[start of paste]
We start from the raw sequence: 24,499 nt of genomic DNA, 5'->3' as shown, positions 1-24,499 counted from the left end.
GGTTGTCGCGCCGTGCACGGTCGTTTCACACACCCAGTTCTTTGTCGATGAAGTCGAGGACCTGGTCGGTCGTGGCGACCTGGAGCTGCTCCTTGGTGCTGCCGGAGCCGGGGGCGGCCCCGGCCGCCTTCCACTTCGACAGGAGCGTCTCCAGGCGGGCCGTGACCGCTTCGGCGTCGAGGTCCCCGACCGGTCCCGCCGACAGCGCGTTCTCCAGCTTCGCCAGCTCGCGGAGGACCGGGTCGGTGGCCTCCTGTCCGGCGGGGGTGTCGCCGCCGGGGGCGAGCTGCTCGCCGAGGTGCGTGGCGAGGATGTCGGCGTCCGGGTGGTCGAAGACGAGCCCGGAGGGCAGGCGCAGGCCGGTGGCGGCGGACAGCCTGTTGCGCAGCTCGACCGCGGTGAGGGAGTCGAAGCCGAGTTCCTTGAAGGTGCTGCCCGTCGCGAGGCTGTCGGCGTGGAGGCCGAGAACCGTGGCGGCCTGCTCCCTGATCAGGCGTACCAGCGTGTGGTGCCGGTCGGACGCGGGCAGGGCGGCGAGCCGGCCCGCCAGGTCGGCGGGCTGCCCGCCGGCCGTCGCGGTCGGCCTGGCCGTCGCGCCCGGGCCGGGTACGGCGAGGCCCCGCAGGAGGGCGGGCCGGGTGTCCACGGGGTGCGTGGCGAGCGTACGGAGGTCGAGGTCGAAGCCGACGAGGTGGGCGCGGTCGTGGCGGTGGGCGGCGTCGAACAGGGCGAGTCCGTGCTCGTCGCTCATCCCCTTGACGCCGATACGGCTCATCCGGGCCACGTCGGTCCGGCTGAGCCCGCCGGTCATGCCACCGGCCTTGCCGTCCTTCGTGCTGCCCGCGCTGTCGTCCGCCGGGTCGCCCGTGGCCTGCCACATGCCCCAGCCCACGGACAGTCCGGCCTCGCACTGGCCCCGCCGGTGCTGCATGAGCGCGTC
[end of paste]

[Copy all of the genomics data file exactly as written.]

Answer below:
We start from the raw sequence: 24,499 nt of genomic DNA, 5'->3' as shown, positions 1-24,499 counted from the left end.
GGTTGTCGCGCCGTGCACGGTCGTTTCACACACCCAGTTCTTTGTCGATGAAGTCGAGGACCTGGTCGGTCGTGGCGACCTGGAGCTGCTCCTTGGTGCTGCCGGAGCCGGGGGCGGCCCCGGCCGCCTTCCACTTCGACAGGAGCGTCTCCAGGCGGGCCGTGACCGCTTCGGCGTCGAGGTCCCCGACCGGTCCCGCCGACAGCGCGTTCTCCAGCTTCGCCAGCTCGCGGAGGACCGGGTCGGTGGCCTCCTGTCCGGCGGGGGTGTCGCCGCCGGGGGCGAGCTGCTCGCCGAGGTGCGTGGCGAGGATGTCGGCGTCCGGGTGGTCGAAGACGAGCCCGGAGGGCAGGCGCAGGCCGGTGGCGGCGGACAGCCTGTTGCGCAGCTCGACCGCGGTGAGGGAGTCGAAGCCGAGTTCCTTGAAGGTGCTGCCCGTCGCGAGGCTGTCGGCGTGGAGGCCGAGAACCGTGGCGGCCTGCTCCCTGATCAGGCGTACCAGCGTGTGGTGCCGGTCGGACGCGGGCAGGGCGGCGAGCCGGCCCGCCAGGTCGGCGGGCTGCCCGCCGGCCGTCGCGGTCGGCCTGGCCGTCGCGCCCGGGCCGGGTACGGCGAGGCCCCGCAGGAGGGCGGGCCGGGTGTCCACGGGGTGCGTGGCGAGCGTACGGAGGTCGAGGTCGAAGCCGACGAGGTGGGCGCGGTCGTGGCGGTGGGCGGCGTCGAACAGGGCGAGTCCGTGCTCGTCGCTCATCCCCTTGACGCCGATACGGCTCATCCGGGCCACGTCGGTCCGGCTGAGCCCGCCGGTCATGCCACCGGCCTTGCCGTCCTTCGTGCTGCCCGCGCTGTCGTCCGCCGGGTCGCCCGTGGCCTGCCACATGCCCCAGCCCACGGACAGTCCGGCCTCGCACTGGCCCCGCCGGTGCTGCATGAGCGCGTC